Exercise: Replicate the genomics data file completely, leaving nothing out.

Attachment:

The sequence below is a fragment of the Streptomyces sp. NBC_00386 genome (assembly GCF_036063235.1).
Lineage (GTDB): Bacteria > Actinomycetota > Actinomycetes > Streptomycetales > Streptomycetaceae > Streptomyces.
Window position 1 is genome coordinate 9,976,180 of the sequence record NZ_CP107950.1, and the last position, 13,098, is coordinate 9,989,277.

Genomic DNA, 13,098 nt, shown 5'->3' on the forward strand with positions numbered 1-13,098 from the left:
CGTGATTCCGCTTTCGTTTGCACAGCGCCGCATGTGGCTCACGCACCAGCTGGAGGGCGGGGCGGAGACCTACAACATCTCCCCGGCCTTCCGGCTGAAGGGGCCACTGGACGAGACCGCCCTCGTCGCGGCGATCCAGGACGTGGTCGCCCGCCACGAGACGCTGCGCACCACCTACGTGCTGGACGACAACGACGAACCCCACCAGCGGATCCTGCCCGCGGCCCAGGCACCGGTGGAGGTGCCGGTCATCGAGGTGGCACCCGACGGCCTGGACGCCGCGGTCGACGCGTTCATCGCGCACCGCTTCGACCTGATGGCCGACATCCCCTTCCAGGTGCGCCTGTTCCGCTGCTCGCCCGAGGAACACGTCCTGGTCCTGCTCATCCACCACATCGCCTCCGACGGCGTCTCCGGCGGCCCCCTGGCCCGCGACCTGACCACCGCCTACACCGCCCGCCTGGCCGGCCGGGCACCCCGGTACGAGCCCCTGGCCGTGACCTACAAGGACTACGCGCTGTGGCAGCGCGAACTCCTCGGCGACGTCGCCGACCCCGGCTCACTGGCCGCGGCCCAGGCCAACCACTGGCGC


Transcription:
The sequence below is a fragment of the Streptomyces sp. NBC_00386 genome (assembly GCF_036063235.1).
Lineage (GTDB): Bacteria > Actinomycetota > Actinomycetes > Streptomycetales > Streptomycetaceae > Streptomyces.
Window position 1 is genome coordinate 9,976,180 of the sequence record NZ_CP107950.1, and the last position, 13,098, is coordinate 9,989,277.

Genomic DNA, 13,098 nt, shown 5'->3' on the forward strand with positions numbered 1-13,098 from the left:
CGTGATTCCGCTTTCGTTTGCACAGCGCCGCATGTGGCTCACGCACCAGCTGGAGGGCGGGGCGGAGACCTACAACATCTCCCCGGCCTTCCGGCTGAAGGGGCCACTGGACGAGACCGCCCTCGTCGCGGCGATCCAGGACGTGGTCGCCCGCCACGAGACGCTGCGCACCACCTACGTGCTGGACGACAACGACGAACCCCACCAGCGGATCCTGCCCGCGGCCCAGGCACCGGTGGAGGTGCCGGTCATCGAGGTGGCACCCGACGGCCTGGACGCCGCGGTCGACGCGTTCATCGCGCACCGCTTCGACCTGATGGCCGACATCCCCTTCCAGGTGCGCCTGTTCCGCTGCTCGCCCGAGGAACACGTCCTGGTCCTGCTCATCCACCACATCGCCTCCGACGGCGTCTCCGGCGGCCCCCTGGCCCGCGACCTGACCACCGCCTACACCGCCCGCCTGGCCGGCCGGGCACCCCGGTACGAGCCCCTGGCCGTGACCTACAAGGACTACGCGCTGTGGCAGCGCGAACTCCTCGGCGACGTCGCCGACCCCGGCTCACTGGCCGCGGCCCAGGCCAACCACTGGCGC